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Not Money, but Relationship-Building, Older Participants Say

For older participants from the States like Indy Hall and Office Nomads, their focus is more on the inherent geniality of the program. For Indy Hall in Philadelphia, which started the program in 2009, no formal affiliations with other coworking spaces are established, but instead a friendly exchange is emphasized when members from other coworking spaces visit. Indy Hall’s members are also encouraged to seek out kindred coworking spaces elsewhere.

Alex Hillman, founder of Indy Hall said: “Truth be told, we go out of our way to warmly welcome everyone here, but when someone visits from another coworking space it's more about deepening the relationships involved than anything related to our business structure.” 

Hillman also shared that Indy Hall’s culture and philosophy centers around helping to build relationships before transactions. This view has not changed since the coworking space was opened almost four years ago and that is how he also sees the visa structure.

“It's more of a gesture, like a welcome mat, than an affiliation or even a discount, and a way to help coworking space members feel ‘at home’ wherever they happen to be in the world,” said Hillman. “I love that I can visit just about any city in the world and have a good chance of finding a coworking space to call home for a little while. That sense of awareness and belonging is far more valuable than a discount on a couple of days of coworking fees.” 

At Office Nomads in Seattle, Sayles shares a similar sentiment. In fact, Office Nomads even had a coworker from NextSpace in Santa Cruz who helped out at the space and participated actively in the community during his one week stay.

“We allow members to work here free of charge and no one has ever abused it or stayed for too long. The guy from NextSpace stayed for a week and was a wonderful addition to our community in that time. Normally people stay for one or two days,” explained Sayles.

Tough Work Managing Coworking Visa Data

For now, the project where coworkers can move freely without borders as long as they have the “visa”, has reached a point where the organization of the directory of participating spaces has become a bit difficult to navigate. But efforts are now being made to structure the information more efficiently, so coworking spaces and members can benefit even more from its original intent.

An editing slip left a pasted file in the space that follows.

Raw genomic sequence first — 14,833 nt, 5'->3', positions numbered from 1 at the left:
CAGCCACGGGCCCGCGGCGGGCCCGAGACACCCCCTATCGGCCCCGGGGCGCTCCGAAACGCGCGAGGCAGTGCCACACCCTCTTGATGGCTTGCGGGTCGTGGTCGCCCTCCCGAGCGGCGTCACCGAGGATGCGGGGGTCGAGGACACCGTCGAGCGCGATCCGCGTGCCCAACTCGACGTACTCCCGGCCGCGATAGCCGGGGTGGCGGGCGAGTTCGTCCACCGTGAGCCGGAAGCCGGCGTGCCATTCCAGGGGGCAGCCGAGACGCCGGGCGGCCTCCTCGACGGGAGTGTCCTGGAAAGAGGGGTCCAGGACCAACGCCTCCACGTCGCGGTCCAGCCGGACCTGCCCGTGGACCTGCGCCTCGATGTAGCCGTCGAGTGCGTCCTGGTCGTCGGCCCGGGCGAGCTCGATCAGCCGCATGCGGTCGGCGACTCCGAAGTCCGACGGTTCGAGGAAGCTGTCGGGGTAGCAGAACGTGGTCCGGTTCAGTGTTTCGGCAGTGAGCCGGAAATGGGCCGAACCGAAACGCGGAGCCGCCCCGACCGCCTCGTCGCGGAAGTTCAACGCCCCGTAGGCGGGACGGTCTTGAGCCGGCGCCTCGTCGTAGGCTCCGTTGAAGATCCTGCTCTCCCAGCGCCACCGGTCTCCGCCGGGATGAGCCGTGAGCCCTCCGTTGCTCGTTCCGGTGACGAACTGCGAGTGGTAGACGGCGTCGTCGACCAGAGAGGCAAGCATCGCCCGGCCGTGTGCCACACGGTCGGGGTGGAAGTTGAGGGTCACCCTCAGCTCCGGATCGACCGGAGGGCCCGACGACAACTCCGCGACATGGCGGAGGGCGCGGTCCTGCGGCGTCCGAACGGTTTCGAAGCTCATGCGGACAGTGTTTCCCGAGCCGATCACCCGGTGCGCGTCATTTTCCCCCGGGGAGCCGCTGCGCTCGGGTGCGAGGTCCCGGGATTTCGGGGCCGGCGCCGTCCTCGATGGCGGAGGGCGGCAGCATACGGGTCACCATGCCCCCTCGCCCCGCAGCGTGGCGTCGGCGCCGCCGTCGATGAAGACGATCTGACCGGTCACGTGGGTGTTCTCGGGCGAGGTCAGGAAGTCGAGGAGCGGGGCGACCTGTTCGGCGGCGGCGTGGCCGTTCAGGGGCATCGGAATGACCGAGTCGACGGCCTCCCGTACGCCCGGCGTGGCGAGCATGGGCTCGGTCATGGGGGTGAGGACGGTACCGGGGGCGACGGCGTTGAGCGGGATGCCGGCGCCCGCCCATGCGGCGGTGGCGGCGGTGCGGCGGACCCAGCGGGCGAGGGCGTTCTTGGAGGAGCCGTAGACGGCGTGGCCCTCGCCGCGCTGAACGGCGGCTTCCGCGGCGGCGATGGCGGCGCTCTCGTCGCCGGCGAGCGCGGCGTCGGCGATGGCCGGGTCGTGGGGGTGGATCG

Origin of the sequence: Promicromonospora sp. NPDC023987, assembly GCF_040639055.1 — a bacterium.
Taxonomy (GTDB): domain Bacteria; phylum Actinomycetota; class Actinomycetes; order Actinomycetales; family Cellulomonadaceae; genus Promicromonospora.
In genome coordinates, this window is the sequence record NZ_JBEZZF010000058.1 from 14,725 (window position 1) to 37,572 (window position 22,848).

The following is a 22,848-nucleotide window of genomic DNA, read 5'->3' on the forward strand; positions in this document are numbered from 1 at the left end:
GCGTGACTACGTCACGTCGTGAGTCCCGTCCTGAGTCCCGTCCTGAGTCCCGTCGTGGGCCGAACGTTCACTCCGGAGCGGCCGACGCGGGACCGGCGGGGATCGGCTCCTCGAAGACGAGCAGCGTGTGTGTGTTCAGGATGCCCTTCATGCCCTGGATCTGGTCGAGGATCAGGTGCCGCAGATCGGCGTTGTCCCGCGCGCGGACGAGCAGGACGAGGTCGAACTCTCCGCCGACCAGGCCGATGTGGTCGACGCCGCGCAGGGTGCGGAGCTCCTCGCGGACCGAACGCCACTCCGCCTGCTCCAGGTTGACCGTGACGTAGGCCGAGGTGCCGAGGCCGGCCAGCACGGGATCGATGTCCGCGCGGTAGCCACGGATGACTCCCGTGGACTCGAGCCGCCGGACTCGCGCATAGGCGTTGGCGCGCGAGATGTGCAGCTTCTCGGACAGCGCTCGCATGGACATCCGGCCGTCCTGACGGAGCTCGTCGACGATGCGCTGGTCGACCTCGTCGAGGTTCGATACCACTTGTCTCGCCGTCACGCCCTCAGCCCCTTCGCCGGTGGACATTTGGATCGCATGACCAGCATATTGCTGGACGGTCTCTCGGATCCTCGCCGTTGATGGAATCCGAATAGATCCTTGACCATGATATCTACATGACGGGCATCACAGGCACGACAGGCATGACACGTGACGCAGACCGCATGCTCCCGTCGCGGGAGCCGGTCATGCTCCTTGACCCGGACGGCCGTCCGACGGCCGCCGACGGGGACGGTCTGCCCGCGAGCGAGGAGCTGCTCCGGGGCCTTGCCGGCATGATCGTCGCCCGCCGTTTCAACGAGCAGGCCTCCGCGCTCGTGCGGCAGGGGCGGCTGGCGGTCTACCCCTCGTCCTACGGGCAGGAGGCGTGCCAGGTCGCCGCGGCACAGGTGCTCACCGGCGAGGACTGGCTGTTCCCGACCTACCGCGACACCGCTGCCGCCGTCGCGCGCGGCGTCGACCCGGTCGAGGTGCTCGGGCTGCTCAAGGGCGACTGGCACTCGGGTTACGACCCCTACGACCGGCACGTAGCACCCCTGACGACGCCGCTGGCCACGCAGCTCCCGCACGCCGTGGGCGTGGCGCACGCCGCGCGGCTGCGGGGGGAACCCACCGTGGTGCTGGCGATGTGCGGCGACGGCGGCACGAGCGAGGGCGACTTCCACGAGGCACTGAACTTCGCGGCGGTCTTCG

Santamarina, project director of the coworking wiki page, which lists everything about the coworking movement, including the visa and the participating spaces, is in the process of cleaning up the pages posted over the last few years since the visa was introduced. Coworking spaces have come and gone and it is hard to keep track of them when they close or stop implementing the program. Because of the turnover rate, the wiki has no specific numbers of the coworking spaces involved in the visa program presently.

But this might change.

Coworking Map

Oren Salomon, founder of Dallas Fort Work in Dallas, has started a project called the Coworking Map, which might remedy this. This map project aims to build a robust list of all active coworking spaces in the world and will be publicly available for free to anyone to use on their own sites. It hopes to recruit a team of 50 to100 coordinators worldwide to each oversee and support 30 to 50 coworking spaces within their region.

“We believe at this level, it will be possible for each coordinator to develop a personal relationship with each space and then data management will go from chore to privilege. When you know each space personally, you're excited to update things like a directory because you're personally invested in seeing each space grow,” said Salomon.

As the project is still at its genesis stage, Salomon hopes that volunteers from different spaces will come forward to offer their help in this project, as it inevitably serves their own coworking spaces and the community in general.

Salomon continued, “We're hoping the map project will blossom into something much more than just a directory of spaces and actually form a support network and council for every space in the world.”

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Related articles: 

Coworking Programs Like the Visa, but Not Quite

Experimental Coworking with Temporary Exchange Programs

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